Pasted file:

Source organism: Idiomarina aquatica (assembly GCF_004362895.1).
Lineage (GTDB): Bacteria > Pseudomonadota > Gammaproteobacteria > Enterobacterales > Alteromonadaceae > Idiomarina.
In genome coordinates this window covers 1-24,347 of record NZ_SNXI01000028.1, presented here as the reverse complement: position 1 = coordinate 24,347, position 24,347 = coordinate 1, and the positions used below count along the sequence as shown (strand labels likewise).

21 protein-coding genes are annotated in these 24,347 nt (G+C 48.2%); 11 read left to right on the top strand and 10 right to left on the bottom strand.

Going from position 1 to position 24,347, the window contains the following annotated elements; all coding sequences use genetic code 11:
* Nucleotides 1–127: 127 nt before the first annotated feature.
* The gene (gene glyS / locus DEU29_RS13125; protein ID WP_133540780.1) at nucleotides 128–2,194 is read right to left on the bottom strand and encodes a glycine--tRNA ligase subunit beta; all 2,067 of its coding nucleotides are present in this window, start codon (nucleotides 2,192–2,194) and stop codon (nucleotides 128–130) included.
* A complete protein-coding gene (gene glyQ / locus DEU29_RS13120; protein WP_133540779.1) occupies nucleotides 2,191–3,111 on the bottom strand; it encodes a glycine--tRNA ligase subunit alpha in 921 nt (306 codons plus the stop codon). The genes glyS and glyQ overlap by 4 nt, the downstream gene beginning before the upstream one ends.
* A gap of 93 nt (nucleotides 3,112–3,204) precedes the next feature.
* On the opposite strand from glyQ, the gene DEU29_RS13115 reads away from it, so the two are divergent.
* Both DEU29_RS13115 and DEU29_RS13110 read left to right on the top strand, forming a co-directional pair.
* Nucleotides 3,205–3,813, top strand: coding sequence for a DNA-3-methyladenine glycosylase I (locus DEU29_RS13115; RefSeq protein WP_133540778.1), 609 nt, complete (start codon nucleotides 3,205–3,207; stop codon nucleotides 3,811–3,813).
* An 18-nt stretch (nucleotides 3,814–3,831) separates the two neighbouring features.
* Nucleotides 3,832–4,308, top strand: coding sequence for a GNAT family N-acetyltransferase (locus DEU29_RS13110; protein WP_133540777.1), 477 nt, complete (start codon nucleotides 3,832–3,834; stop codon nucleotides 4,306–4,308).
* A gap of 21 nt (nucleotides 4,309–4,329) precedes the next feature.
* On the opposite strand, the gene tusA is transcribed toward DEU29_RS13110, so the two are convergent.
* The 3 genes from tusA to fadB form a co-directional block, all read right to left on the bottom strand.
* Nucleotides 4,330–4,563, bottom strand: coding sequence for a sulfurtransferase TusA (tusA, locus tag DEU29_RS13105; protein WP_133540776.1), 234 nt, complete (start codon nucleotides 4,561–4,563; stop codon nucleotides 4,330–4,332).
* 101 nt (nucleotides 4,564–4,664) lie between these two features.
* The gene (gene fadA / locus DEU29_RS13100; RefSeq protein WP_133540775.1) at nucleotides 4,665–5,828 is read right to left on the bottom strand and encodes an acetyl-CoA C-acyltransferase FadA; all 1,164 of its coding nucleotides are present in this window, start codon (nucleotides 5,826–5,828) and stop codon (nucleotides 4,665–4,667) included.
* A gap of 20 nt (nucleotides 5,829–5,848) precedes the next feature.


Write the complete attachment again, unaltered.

Source organism: Idiomarina aquatica (assembly GCF_004362895.1).
Lineage (GTDB): Bacteria > Pseudomonadota > Gammaproteobacteria > Enterobacterales > Alteromonadaceae > Idiomarina.
In genome coordinates this window covers 1-24,347 of record NZ_SNXI01000028.1, presented here as the reverse complement: position 1 = coordinate 24,347, position 24,347 = coordinate 1, and the positions used below count along the sequence as shown (strand labels likewise).

21 protein-coding genes are annotated in these 24,347 nt (G+C 48.2%); 11 read left to right on the top strand and 10 right to left on the bottom strand.

Going from position 1 to position 24,347, the window contains the following annotated elements; all coding sequences use genetic code 11:
* Nucleotides 1–127: 127 nt before the first annotated feature.
* The gene (gene glyS / locus DEU29_RS13125; protein ID WP_133540780.1) at nucleotides 128–2,194 is read right to left on the bottom strand and encodes a glycine--tRNA ligase subunit beta; all 2,067 of its coding nucleotides are present in this window, start codon (nucleotides 2,192–2,194) and stop codon (nucleotides 128–130) included.
* A complete protein-coding gene (gene glyQ / locus DEU29_RS13120; protein WP_133540779.1) occupies nucleotides 2,191–3,111 on the bottom strand; it encodes a glycine--tRNA ligase subunit alpha in 921 nt (306 codons plus the stop codon). The genes glyS and glyQ overlap by 4 nt, the downstream gene beginning before the upstream one ends.
* A gap of 93 nt (nucleotides 3,112–3,204) precedes the next feature.
* On the opposite strand from glyQ, the gene DEU29_RS13115 reads away from it, so the two are divergent.
* Both DEU29_RS13115 and DEU29_RS13110 read left to right on the top strand, forming a co-directional pair.
* Nucleotides 3,205–3,813, top strand: coding sequence for a DNA-3-methyladenine glycosylase I (locus DEU29_RS13115; RefSeq protein WP_133540778.1), 609 nt, complete (start codon nucleotides 3,205–3,207; stop codon nucleotides 3,811–3,813).
* An 18-nt stretch (nucleotides 3,814–3,831) separates the two neighbouring features.
* Nucleotides 3,832–4,308, top strand: coding sequence for a GNAT family N-acetyltransferase (locus DEU29_RS13110; protein WP_133540777.1), 477 nt, complete (start codon nucleotides 3,832–3,834; stop codon nucleotides 4,306–4,308).
* A gap of 21 nt (nucleotides 4,309–4,329) precedes the next feature.
* On the opposite strand, the gene tusA is transcribed toward DEU29_RS13110, so the two are convergent.
* The 3 genes from tusA to fadB form a co-directional block, all read right to left on the bottom strand.
* Nucleotides 4,330–4,563, bottom strand: coding sequence for a sulfurtransferase TusA (tusA, locus tag DEU29_RS13105; protein WP_133540776.1), 234 nt, complete (start codon nucleotides 4,561–4,563; stop codon nucleotides 4,330–4,332).
* 101 nt (nucleotides 4,564–4,664) lie between these two features.
* The gene (gene fadA / locus DEU29_RS13100; RefSeq protein WP_133540775.1) at nucleotides 4,665–5,828 is read right to left on the bottom strand and encodes an acetyl-CoA C-acyltransferase FadA; all 1,164 of its coding nucleotides are present in this window, start codon (nucleotides 5,826–5,828) and stop codon (nucleotides 4,665–4,667) included.
* A gap of 20 nt (nucleotides 5,829–5,848) precedes the next feature.